By critically examining the interplay of race, gender, sexuality, class, and age within the context of the contemporary black lesbian subject’s relationship to the past, Dunye’s The Watermelon Woman ventures into a territory that the mock-documentary genre has rarely explored. In this essay, I will call attention to the ways in which Dunye’s mock-documentary links that complex relationship to its interrogation of identity politics.
The narrator-protagonist’s endeavor to attain her career goal of becoming a documentary filmmaker, and thereby achieve selfhood, is the catalyst that propels her story forward. The narrator-protagonist introduces herself with the following statement: “Hi! I’m Cheryl and I’m a filmmaker.” Cheryl immediately qualifies her self-description by confessing that she is actually an aspiring filmmaker who works as a clerk in a video rental store. With Tamara, her co-worker and buddy, she occasionally takes freelance jobs video recording weddings and other social events in the hope of earning enough cash to finance her film. Besides the lack of secure financing, another bothersome and equally fundamental obstacle stands in the way of her aspiration to become a filmmaker. She explains:
Cheryl is not completely clueless, however:
Here, the documentary impulse, the desire to recover and to tell the stories of marginalized people, especially those who share her gender and racial identity, motivates Cheryl’s pursuit of a career in documentary filmmaking. In this way, Dunye’s film introduces its thematic concern with identity politics.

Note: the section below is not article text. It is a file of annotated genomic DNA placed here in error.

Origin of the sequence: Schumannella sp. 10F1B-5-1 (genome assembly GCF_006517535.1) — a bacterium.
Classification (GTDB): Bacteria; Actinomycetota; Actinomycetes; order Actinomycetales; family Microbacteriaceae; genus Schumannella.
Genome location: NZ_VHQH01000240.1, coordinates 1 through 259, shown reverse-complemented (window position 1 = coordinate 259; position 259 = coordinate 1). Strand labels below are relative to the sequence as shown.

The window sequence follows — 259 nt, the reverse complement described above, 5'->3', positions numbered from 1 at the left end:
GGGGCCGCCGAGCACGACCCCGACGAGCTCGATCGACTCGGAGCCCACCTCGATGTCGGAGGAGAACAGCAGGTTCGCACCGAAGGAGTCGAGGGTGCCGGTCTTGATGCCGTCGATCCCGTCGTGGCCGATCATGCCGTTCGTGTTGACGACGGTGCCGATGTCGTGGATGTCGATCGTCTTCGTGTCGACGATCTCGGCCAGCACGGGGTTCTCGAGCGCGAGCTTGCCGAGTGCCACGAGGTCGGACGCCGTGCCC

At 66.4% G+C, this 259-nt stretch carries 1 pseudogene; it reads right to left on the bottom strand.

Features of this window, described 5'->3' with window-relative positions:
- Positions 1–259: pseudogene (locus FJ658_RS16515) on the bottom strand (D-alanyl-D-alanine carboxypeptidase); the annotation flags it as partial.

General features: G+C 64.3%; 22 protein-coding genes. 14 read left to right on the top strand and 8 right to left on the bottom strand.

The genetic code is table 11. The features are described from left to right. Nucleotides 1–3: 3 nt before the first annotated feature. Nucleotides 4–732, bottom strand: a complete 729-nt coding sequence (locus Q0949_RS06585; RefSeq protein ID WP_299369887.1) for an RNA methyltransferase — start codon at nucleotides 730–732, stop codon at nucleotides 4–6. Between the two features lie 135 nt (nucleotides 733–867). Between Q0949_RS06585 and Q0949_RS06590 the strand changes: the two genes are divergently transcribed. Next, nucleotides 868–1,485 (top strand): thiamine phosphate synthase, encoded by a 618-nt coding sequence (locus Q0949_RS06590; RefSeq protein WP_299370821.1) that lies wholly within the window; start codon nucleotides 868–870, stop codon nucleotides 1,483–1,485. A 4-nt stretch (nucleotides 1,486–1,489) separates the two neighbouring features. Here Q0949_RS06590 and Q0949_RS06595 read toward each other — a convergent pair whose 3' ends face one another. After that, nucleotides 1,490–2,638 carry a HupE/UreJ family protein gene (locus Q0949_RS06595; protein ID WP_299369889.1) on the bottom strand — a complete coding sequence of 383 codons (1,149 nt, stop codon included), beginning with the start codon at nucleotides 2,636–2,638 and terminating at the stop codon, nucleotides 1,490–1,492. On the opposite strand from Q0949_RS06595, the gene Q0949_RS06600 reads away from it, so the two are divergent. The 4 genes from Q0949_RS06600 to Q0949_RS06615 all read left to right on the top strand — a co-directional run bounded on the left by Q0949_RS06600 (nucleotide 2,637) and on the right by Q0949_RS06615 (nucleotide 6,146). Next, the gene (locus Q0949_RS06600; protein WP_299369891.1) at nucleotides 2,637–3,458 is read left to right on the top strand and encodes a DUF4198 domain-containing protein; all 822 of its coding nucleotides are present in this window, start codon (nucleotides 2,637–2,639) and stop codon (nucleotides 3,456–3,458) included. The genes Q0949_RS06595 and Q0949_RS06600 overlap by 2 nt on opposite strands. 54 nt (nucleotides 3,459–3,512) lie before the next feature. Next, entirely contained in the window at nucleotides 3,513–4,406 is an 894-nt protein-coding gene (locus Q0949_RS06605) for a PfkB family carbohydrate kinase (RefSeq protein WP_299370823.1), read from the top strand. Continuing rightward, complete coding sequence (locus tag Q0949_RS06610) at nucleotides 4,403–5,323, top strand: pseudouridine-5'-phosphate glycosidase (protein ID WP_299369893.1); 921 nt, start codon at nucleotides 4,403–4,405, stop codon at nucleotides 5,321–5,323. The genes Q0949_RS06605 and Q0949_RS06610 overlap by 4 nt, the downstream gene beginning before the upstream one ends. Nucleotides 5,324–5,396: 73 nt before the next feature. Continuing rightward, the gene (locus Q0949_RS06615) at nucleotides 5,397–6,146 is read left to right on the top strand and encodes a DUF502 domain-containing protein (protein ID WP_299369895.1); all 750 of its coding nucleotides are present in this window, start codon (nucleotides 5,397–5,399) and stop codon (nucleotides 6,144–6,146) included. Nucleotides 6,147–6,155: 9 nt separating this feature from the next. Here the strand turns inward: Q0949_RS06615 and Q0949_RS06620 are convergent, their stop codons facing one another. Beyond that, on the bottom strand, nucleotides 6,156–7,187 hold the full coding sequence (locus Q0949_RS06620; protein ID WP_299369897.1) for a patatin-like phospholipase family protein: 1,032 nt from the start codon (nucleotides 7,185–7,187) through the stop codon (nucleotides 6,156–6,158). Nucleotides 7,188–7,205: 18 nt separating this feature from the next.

Dunye’s film further communicates its theme of identity politics by linking it to the narrator-protagonist’s search for origins. Seeking inspirational role models from the past, Cheryl studies film history — in particular, Hollywood in the 30s and 40s. At that time, Hollywood films confined black women to playing the mammy figure and other marginal characters, hardly inspiring examples for an aspiring young black lesbian filmmaker. While watching Plantation Memories, a sentimental film set in the antebellum plantation South, Cheryl becomes infatuated with a beautiful black actress who portrays the mammy and, according to the credits, goes by the stage name “The Watermelon Woman.” Cheryl sardonically ponders the erasure of identity in this pseudonym:
With this fictive name as a clue, Cheryl decides to make “The Watermelon Woman” the topic of her film. Addressing the film spectator, Cheryl states:
Identity politics adds another layer of complexity to Cheryl’s already complicated task of recovering the true life story of a largely unknown black actress from a by-gone era. As Cheryl solicits her family and friends to help with her documentary, she discovers that her buddy, Tamara, does not share her high regard for the value of the past and therefore does not draw inspiration from it. Tamara disapproves of the topic of Cheryl’s film on the grounds that it is unworthy of a serious filmmaker who, like herself, invests time, energy, and talent in capturing the rawness of contemporary urban reality on film. Whereas Cheryl is fascinated with the sentimental movies of Hollywood’s Golden Era, Tamara finds them worthless, perhaps less than worthless in that they are even worse than present-day Hollywood films. Tamara expresses her contempt: “I can barely stand the stuff Hollywood puts out now, let alone that nigga mammy shit from the 30s.” Tamara’s caustic words here parallel a disdain for Hollywood that has motivated black independent filmmaking from the early days of black-cast film production to contemporary black filmmakers of the Los Angeles School. By proposing to make a film about a black actress who based her career on playing the mythical mammy figure, Cheryl seems to be setting herself at odds with the independent black filmmaking tradition, whose identity politics centrally involves countering Hollywood’s preposterous and often disparaging racial stereotypes by presenting realistic images of ordinary black people.